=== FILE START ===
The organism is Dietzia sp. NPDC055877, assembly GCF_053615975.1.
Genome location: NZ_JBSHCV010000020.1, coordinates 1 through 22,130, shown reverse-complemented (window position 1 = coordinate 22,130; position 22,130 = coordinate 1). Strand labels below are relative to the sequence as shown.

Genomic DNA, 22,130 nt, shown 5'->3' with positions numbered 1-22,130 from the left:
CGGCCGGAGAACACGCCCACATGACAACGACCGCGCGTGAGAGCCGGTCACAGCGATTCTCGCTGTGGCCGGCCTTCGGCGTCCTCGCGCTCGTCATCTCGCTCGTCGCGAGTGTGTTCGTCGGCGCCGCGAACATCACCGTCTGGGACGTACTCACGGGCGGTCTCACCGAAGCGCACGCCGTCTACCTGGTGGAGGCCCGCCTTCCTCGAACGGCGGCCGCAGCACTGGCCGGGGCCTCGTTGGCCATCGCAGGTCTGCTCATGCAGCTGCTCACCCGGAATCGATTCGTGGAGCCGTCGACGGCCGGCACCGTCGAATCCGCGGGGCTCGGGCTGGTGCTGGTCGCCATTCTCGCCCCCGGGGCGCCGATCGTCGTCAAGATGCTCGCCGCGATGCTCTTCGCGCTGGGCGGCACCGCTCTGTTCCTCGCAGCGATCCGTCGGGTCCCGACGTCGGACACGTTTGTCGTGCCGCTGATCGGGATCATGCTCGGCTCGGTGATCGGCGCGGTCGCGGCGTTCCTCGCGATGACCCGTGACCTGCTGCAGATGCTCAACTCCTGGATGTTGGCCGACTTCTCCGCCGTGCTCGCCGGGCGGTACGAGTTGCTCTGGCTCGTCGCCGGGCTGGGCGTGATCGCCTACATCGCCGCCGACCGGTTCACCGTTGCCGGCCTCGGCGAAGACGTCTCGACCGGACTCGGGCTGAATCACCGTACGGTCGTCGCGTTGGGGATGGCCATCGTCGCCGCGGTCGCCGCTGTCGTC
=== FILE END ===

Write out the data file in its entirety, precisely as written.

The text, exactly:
The organism is Dietzia sp. NPDC055877, assembly GCF_053615975.1.
Genome location: NZ_JBSHCV010000020.1, coordinates 1 through 22,130, shown reverse-complemented (window position 1 = coordinate 22,130; position 22,130 = coordinate 1). Strand labels below are relative to the sequence as shown.

Genomic DNA, 22,130 nt, shown 5'->3' with positions numbered 1-22,130 from the left:
CGGCCGGAGAACACGCCCACATGACAACGACCGCGCGTGAGAGCCGGTCACAGCGATTCTCGCTGTGGCCGGCCTTCGGCGTCCTCGCGCTCGTCATCTCGCTCGTCGCGAGTGTGTTCGTCGGCGCCGCGAACATCACCGTCTGGGACGTACTCACGGGCGGTCTCACCGAAGCGCACGCCGTCTACCTGGTGGAGGCCCGCCTTCCTCGAACGGCGGCCGCAGCACTGGCCGGGGCCTCGTTGGCCATCGCAGGTCTGCTCATGCAGCTGCTCACCCGGAATCGATTCGTGGAGCCGTCGACGGCCGGCACCGTCGAATCCGCGGGGCTCGGGCTGGTGCTGGTCGCCATTCTCGCCCCCGGGGCGCCGATCGTCGTCAAGATGCTCGCCGCGATGCTCTTCGCGCTGGGCGGCACCGCTCTGTTCCTCGCAGCGATCCGTCGGGTCCCGACGTCGGACACGTTTGTCGTGCCGCTGATCGGGATCATGCTCGGCTCGGTGATCGGCGCGGTCGCGGCGTTCCTCGCGATGACCCGTGACCTGCTGCAGATGCTCAACTCCTGGATGTTGGCCGACTTCTCCGCCGTGCTCGCCGGGCGGTACGAGTTGCTCTGGCTCGTCGCCGGGCTGGGCGTGATCGCCTACATCGCCGCCGACCGGTTCACCGTTGCCGGCCTCGGCGAAGACGTCTCGACCGGACTCGGGCTGAATCACCGTACGGTCGTCGCGTTGGGGATGGCCATCGTCGCCGCGGTCGCCGCTGTCGTC